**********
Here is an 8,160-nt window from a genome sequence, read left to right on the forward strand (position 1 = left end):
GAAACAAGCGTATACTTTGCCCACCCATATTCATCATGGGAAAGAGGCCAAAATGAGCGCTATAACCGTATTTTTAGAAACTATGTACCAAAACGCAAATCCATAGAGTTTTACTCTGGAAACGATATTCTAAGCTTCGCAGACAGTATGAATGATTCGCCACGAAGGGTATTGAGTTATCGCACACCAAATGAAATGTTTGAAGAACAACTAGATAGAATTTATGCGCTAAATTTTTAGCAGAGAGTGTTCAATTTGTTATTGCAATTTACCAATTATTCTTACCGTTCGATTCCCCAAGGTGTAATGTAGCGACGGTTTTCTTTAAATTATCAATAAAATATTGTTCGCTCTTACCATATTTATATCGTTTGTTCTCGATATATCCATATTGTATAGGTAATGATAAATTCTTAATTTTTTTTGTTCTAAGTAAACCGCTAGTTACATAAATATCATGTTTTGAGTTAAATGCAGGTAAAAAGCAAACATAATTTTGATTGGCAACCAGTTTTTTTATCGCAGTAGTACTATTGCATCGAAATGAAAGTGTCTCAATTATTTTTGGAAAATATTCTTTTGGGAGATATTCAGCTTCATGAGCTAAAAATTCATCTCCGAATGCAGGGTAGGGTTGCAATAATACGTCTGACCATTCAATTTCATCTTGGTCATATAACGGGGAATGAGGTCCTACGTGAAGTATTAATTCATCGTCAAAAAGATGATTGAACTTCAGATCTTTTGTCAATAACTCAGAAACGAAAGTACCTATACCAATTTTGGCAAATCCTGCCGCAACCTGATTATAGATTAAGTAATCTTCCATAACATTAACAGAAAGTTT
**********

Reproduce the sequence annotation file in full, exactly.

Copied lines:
Here is an 8,160-nt window from a genome sequence, read left to right on the forward strand (position 1 = left end):
GAAACAAGCGTATACTTTGCCCACCCATATTCATCATGGGAAAGAGGCCAAAATGAGCGCTATAACCGTATTTTTAGAAACTATGTACCAAAACGCAAATCCATAGAGTTTTACTCTGGAAACGATATTCTAAGCTTCGCAGACAGTATGAATGATTCGCCACGAAGGGTATTGAGTTATCGCACACCAAATGAAATGTTTGAAGAACAACTAGATAGAATTTATGCGCTAAATTTTTAGCAGAGAGTGTTCAATTTGTTATTGCAATTTACCAATTATTCTTACCGTTCGATTCCCCAAGGTGTAATGTAGCGACGGTTTTCTTTAAATTATCAATAAAATATTGTTCGCTCTTACCATATTTATATCGTTTGTTCTCGATATATCCATATTGTATAGGTAATGATAAATTCTTAATTTTTTTTGTTCTAAGTAAACCGCTAGTTACATAAATATCATGTTTTGAGTTAAATGCAGGTAAAAAGCAAACATAATTTTGATTGGCAACCAGTTTTTTTATCGCAGTAGTACTATTGCATCGAAATGAAAGTGTCTCAATTATTTTTGGAAAATATTCTTTTGGGAGATATTCAGCTTCATGAGCTAAAAATTCATCTCCGAATGCAGGGTAGGGTTGCAATAATACGTCTGACCATTCAATTTCATCTTGGTCATATAACGGGGAATGAGGTCCTACGTGAAGTATTAATTCATCGTCAAAAAGATGATTGAACTTCAGATCTTTTGTCAATAACTCAGAAACGAAAGTACCTATACCAATTTTGGCAAATCCTGCCGCAACCTGATTATAGATTAAGTAATCTTCCATAACATTAACAGAAAGTTT